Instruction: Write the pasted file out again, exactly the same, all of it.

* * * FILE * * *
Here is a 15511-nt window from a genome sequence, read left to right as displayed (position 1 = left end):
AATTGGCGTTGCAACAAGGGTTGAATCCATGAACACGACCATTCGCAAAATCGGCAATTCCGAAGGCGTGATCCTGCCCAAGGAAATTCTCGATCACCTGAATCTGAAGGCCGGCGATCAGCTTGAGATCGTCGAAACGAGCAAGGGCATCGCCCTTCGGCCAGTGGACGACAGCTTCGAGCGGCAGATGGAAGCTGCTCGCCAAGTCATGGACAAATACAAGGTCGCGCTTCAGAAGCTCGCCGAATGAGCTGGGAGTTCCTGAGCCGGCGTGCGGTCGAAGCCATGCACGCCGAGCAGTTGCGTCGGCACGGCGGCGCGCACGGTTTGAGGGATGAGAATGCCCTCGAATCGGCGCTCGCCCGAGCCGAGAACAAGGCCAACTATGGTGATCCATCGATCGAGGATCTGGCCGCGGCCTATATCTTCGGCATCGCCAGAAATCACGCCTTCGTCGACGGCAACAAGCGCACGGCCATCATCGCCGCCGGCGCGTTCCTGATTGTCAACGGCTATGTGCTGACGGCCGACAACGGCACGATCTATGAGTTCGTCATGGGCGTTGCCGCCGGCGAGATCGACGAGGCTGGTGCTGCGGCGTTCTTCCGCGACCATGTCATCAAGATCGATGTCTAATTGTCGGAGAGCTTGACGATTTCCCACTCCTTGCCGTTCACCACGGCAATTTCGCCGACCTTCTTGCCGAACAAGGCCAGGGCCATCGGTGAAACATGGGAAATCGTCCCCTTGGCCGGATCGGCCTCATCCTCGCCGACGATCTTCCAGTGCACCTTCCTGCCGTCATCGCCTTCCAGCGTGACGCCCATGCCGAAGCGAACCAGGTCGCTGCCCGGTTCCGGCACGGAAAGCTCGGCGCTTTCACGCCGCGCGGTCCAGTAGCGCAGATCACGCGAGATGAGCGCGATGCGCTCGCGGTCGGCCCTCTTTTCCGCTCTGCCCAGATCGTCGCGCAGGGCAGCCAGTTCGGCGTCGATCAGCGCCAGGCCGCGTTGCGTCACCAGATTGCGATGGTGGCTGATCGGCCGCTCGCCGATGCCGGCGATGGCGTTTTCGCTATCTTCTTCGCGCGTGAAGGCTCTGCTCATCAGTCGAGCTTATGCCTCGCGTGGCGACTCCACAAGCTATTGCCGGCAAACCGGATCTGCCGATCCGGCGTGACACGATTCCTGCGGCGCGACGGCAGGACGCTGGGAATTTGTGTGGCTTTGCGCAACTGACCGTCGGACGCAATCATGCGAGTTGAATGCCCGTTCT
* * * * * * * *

Here is a 15511-nt window from a genome sequence, read left to right as displayed (position 1 = left end):
AATTGGCGTTGCAACAAGGGTTGAATCCATGAACACGACCATTCGCAAAATCGGCAATTCCGAAGGCGTGATCCTGCCCAAGGAAATTCTCGATCACCTGAATCTGAAGGCCGGCGATCAGCTTGAGATCGTCGAAACGAGCAAGGGCATCGCCCTTCGGCCAGTGGACGACAGCTTCGAGCGGCAGATGGAAGCTGCTCGCCAAGTCATGGACAAATACAAGGTCGCGCTTCAGAAGCTCGCCGAATGAGCTGGGAGTTCCTGAGCCGGCGTGCGGTCGAAGCCATGCACGCCGAGCAGTTGCGTCGGCACGGCGGCGCGCACGGTTTGAGGGATGAGAATGCCCTCGAATCGGCGCTCGCCCGAGCCGAGAACAAGGCCAACTATGGTGATCCATCGATCGAGGATCTGGCCGCGGCCTATATCTTCGGCATCGCCAGAAATCACGCCTTCGTCGACGGCAACAAGCGCACGGCCATCATCGCCGCCGGCGCGTTCCTGATTGTCAACGGCTATGTGCTGACGGCCGACAACGGCACGATCTATGAGTTCGTCATGGGCGTTGCCGCCGGCGAGATCGACGAGGCTGGTGCTGCGGCGTTCTTCCGCGACCATGTCATCAAGATCGATGTCTAATTGTCGGAGAGCTTGACGATTTCCCACTCCTTGCCGTTCACCACGGCAATTTCGCCGACCTTCTTGCCGAACAAGGCCAGGGCCATCGGTGAAACATGGGAAATCGTCCCCTTGGCCGGATCGGCCTCATCCTCGCCGACGATCTTCCAGTGCACCTTCCTGCCGTCATCGCCTTCCAGCGTGACGCCCATGCCGAAGCGAACCAGGTCGCTGCCCGGTTCCGGCACGGAAAGCTCGGCGCTTTCACGCCGCGCGGTCCAGTAGCGCAGATCACGCGAGATGAGCGCGATGCGCTCGCGGTCGGCCCTCTTTTCCGCTCTGCCCAGATCGTCGCGCAGGGCAGCCAGTTCGGCGTCGATCAGCGCCAGGCCGCGTTGCGTCACCAGATTGCGATGGTGGCTGATCGGCCGCTCGCCGATGCCGGCGATGGCGTTTTCGCTATCTTCTTCGCGCGTGAAGGCTCTGCTCATCAGTCGAGCTTATGCCTCGCGTGGCGACTCCACAAGCTATTGCCGGCAAACCGGATCTGCCGATCCGGCGTGACACGATTCCTGCGGCGCGACGGCAGGACGCTGGGAATTTGTGTGGCTTTGCGCAACTGACCGTCGGACGCAATCATGCGAGTTGAATGCCCGTTCT